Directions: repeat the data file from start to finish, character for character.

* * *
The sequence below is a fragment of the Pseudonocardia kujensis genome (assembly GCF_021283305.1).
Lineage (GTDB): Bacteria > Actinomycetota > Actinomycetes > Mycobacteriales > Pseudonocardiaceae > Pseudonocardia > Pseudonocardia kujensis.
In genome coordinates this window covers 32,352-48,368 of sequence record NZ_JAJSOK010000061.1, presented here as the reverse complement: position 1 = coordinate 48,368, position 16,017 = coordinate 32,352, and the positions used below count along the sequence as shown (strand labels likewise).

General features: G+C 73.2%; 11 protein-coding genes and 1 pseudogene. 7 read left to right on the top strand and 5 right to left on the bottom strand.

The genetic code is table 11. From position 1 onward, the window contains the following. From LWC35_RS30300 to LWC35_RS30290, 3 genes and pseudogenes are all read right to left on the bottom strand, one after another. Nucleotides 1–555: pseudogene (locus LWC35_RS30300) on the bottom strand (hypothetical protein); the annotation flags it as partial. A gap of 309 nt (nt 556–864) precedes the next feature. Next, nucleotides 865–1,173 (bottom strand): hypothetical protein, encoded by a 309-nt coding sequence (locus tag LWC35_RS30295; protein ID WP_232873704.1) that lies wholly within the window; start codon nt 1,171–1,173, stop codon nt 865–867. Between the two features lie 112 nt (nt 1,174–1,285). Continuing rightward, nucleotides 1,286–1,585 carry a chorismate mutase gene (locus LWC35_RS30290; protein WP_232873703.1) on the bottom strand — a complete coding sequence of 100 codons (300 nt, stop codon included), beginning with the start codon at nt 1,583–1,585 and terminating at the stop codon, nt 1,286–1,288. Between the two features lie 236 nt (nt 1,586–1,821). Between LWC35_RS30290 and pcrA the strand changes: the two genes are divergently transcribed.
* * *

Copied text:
The sequence below is a fragment of the Pseudonocardia kujensis genome (assembly GCF_021283305.1).
Lineage (GTDB): Bacteria > Actinomycetota > Actinomycetes > Mycobacteriales > Pseudonocardiaceae > Pseudonocardia > Pseudonocardia kujensis.
In genome coordinates this window covers 32,352-48,368 of sequence record NZ_JAJSOK010000061.1, presented here as the reverse complement: position 1 = coordinate 48,368, position 16,017 = coordinate 32,352, and the positions used below count along the sequence as shown (strand labels likewise).

General features: G+C 73.2%; 11 protein-coding genes and 1 pseudogene. 7 read left to right on the top strand and 5 right to left on the bottom strand.

The genetic code is table 11. From position 1 onward, the window contains the following. From LWC35_RS30300 to LWC35_RS30290, 3 genes and pseudogenes are all read right to left on the bottom strand, one after another. Nucleotides 1–555: pseudogene (locus LWC35_RS30300) on the bottom strand (hypothetical protein); the annotation flags it as partial. A gap of 309 nt (nt 556–864) precedes the next feature. Next, nucleotides 865–1,173 (bottom strand): hypothetical protein, encoded by a 309-nt coding sequence (locus tag LWC35_RS30295; protein ID WP_232873704.1) that lies wholly within the window; start codon nt 1,171–1,173, stop codon nt 865–867. Between the two features lie 112 nt (nt 1,174–1,285). Continuing rightward, nucleotides 1,286–1,585 carry a chorismate mutase gene (locus LWC35_RS30290; protein WP_232873703.1) on the bottom strand — a complete coding sequence of 100 codons (300 nt, stop codon included), beginning with the start codon at nt 1,583–1,585 and terminating at the stop codon, nt 1,286–1,288. Between the two features lie 236 nt (nt 1,586–1,821). Between LWC35_RS30290 and pcrA the strand changes: the two genes are divergently transcribed.